Paenimacrolidin, a novel macrolide antibiotic from Paenibacillus sp. F6-B70 active against methicillin-resistant Staphylococcus aureus.
Bottom Line: Elucidation of the structure by nuclear magnetic resonance and infrared spectroscopy revealed that the active compound, paenimacrolidin (PAM), was a novel 22-membered macrolide with side-chains.The antibiotic capacity of PAM was compromised by its instability, which can be overcome significantly with addition of an anti-oxidant.To our knowledge, this is the first report of the isolation of an active macrolide from paenibacilli, which may be a promising source of novel antibiotics.
Affiliation: Institute of Microbiology, College of Life Sciences, Zhejiang University, Hangzhou, China. email@example.comShow MeSH
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Mentions: For PKS, 22 independent clones were sequenced and only four different nucleotide sequences were obtained (Table 1). The deduced amino acid sequences of these four unique DNA fragments were highly related (72.6–77.7% identity) to known trans‐AT PKS sequences, suggesting that F6‐B70 hosts trans‐AT PKSs. To verify the structure of PKS in F6‐B70, the primers derived from two independent KS domains were used to amplify DNA fragments in between and a 4209 bp fragment was obtained. Sequence alignment with representative PKS clusters revealed that the fragment contains five domains, including two KS, one dehydratase (DH), one ketoreductase and one ACP (Fig. 2A) (Weber et al., 2008), confirming that strain F6‐B70 contains trans‐PKS. It has been reported that the ∼230‐amino‐acid internal region of KS domains generated by PCR was sufficient to provide structural information (Nguyen et al., 2008). We thus constructed a phylogenetic tree using a neighbour‐joining algorithm based on the unique PKS sequences of F6‐B70 and the closest homologues. As shown in Fig. 2B, all of these four KS sequences were clustered into trans‐AT PKSs clades, indicating that F6‐B70 hosts trans‐AT PKSs. Three KS sequences, PKSI‐3, PKSI‐4 and PKSI‐5, belong to clade I, implicating a branched substrate. On the contrary, PKSI‐2 was grouped into the single‐bond subclade of clade V, suggesting that the substrate may contain a single bond between two specific carbons.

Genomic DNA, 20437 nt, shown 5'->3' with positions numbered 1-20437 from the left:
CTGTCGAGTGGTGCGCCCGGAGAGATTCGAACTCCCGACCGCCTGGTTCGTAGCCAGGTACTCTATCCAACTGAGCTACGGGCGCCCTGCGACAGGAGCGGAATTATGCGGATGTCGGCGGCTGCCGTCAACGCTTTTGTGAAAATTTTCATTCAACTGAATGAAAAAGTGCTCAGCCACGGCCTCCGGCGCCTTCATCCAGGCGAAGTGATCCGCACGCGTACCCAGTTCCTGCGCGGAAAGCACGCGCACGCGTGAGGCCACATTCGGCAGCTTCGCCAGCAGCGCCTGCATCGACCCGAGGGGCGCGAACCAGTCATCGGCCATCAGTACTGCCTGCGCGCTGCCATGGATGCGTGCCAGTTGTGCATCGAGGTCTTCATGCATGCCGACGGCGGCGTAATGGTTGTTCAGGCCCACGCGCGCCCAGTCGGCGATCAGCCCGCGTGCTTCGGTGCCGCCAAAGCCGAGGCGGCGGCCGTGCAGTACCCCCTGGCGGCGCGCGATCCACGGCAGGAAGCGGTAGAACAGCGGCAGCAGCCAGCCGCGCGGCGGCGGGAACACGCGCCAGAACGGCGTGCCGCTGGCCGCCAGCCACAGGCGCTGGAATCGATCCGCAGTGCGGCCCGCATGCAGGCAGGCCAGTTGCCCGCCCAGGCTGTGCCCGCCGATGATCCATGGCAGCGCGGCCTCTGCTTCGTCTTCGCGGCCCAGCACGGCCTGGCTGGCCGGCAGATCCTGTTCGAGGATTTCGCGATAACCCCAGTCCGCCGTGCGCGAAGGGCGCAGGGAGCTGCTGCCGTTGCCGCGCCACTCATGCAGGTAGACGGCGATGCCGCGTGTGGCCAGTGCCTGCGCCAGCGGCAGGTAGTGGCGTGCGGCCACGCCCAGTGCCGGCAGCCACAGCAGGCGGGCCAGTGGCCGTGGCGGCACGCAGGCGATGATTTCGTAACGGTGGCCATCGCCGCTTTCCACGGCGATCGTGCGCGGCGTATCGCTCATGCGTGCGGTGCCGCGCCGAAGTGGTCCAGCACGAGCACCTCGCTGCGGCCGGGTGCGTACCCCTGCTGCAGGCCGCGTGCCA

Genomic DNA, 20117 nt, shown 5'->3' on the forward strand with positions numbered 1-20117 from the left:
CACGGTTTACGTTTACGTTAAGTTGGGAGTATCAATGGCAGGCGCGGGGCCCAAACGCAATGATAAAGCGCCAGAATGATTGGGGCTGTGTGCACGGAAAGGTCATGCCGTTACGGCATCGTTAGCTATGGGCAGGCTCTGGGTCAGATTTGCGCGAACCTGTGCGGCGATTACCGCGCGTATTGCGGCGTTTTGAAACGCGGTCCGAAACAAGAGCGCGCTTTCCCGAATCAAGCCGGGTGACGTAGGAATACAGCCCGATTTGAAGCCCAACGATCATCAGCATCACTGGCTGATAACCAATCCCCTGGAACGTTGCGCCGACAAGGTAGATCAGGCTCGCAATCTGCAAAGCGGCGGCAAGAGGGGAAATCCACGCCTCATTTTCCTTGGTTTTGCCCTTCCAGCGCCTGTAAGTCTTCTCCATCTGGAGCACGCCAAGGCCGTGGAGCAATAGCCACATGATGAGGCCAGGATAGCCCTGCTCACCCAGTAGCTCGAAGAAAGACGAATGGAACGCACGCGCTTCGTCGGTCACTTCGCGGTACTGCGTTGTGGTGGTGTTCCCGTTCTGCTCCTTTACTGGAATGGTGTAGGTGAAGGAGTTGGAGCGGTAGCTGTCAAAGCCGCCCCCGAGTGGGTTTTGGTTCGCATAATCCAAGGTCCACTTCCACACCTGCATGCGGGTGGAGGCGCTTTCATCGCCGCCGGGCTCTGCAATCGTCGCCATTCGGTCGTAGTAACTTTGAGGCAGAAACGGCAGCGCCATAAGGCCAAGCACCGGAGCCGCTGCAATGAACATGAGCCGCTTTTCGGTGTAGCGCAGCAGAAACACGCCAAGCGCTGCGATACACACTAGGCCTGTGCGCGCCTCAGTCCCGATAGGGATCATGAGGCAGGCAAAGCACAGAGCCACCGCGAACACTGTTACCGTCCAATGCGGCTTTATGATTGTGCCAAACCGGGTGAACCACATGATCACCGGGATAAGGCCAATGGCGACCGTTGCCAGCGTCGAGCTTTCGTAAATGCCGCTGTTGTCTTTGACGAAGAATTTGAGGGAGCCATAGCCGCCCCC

Affiliation: Institute of Microbiology, College of Life Sciences, Zhejiang University, Hangzhou, China. firstname.lastname@example.org